Today, Congresswoman Maxine Waters (D-CA), Ranking Member of the Committee on Financial Services, made the following statement regarding H.R. 3823 on the House floor:
As Prepared for Delivery
Thank you, Mr. Speaker. I rise today in opposition to this bill, which began as a must-pass reauthorization of the Federal Aviation Administration, but has now become a Christmas tree for unrelated Republican priorities. Puerto Rico is on the brink of a humanitarian crisis following Hurricane Maria that is being exacerbated by Trump’s and Congress’s failure to adequately respond. Tens of thousands in Texas and Florida are just beginning to pick up the pieces following Hurricanes Harvey and Irma, and yet other than the small initial down payment of disaster aid we passed – which I might add Chairman Hensarling voted against – Congress has yet to pass a single policy reform that will actually improve the lives of any of those who found themselves in harm’s way.
This is the first time in this Congress that we are debating a flood insurance policy change on the House floor. However, this is not a policy change that would address the resilience of the flood insurance program, help families to recover or improve our country’s response to natural disasters. No, the Republican response to the catastrophic storms of these last two months is to muscle through the expansion of private flood insurance, which has long been sought by the insurance industry. Now, let me be clear. I don’t oppose this policy. I voted for it last Congress and I voted for it when we marked it up in Committee this year. But moving this bill, at this time, while ignoring all the other policy responses needed for the flood insurance program and the ongoing natural disasters in our country, is simply irresponsible.
The NFIP will expire on December 8 of this year and we still lack a credible plan to ensure that it is reauthorized for the long term. Therefore, I will oppose any and all efforts to break apart the debate on substantive reforms to the NFIP from the reauthorization debate we should so desperately be having.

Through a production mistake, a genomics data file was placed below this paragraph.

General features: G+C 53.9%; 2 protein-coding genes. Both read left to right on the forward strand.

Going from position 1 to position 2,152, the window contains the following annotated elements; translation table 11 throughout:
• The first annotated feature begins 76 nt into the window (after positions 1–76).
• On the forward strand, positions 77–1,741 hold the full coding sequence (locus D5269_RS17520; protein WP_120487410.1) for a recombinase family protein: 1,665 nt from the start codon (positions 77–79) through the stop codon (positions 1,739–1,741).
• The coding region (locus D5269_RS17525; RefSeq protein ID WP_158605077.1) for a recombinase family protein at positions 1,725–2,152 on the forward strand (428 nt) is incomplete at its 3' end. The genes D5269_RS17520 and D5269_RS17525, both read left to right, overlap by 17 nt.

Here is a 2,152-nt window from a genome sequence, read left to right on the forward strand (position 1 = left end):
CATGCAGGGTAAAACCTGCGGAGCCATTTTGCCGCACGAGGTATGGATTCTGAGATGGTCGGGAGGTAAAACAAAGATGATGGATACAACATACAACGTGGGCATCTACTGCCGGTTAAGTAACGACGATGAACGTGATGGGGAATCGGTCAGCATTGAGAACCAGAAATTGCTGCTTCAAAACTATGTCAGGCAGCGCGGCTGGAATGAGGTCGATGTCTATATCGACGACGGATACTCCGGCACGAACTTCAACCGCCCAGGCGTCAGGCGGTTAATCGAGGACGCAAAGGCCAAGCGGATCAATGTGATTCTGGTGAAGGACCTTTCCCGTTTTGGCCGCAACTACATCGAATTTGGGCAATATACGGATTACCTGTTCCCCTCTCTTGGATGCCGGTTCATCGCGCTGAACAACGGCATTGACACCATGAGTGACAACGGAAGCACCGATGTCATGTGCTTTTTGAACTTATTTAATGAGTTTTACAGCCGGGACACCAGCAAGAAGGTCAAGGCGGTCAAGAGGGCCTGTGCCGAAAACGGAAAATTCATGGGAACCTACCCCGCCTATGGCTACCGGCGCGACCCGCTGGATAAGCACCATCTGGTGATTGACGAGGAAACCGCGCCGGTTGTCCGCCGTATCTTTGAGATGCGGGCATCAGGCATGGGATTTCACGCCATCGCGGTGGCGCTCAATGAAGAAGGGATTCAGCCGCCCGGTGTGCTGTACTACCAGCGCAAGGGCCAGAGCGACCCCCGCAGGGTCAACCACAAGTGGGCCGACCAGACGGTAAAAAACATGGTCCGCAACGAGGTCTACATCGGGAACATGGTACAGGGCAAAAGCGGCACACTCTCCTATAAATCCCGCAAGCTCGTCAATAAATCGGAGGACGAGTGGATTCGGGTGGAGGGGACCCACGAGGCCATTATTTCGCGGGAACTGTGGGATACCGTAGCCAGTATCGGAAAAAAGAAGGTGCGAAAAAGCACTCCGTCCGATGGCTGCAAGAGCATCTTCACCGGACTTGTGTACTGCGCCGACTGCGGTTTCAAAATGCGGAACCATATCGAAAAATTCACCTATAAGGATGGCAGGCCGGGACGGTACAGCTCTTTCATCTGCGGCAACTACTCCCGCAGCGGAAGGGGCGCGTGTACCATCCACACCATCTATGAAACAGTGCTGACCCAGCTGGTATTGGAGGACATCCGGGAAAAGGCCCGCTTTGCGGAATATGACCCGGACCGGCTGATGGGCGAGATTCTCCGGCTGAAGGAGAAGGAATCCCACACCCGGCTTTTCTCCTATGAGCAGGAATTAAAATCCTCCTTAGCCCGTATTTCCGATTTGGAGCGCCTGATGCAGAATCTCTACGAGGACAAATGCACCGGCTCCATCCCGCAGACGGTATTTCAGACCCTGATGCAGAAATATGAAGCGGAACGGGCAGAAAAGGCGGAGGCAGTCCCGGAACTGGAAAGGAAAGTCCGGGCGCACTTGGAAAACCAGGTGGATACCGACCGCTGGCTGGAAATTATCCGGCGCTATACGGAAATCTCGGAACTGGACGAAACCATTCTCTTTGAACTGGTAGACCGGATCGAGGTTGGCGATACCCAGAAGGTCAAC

The bill before us today does absolutely nothing to address the stability of the NFIP, which is in jeopardy following a devastating series of catastrophic hurricanes across several States and U.S. territories. We know that we will need to increase the NFIP’s borrowing authority so that policyholders from Harvey, Irma, and Maria can be made whole, but the Chairman has no plan to deal with the debt, frequently telling those of us that have urged him to consider debt forgiveness, to just forget about that idea.
I have long called for Congress to forgive the NFIP’s debt, particularly because of the unsustainable burden placed on policyholders paying hundreds of millions of dollars a year just on the interest for the government to pay itself back. Flood insurance is already unaffordable – so why are we continuing to make it worse by saddling policyholders with interest on a debt that will never be repaid? We need thoughtful, comprehensive solutions to a long-term reauthorization that addresses the debt, affordability, mapping and mitigation, and that is not what we have before us today.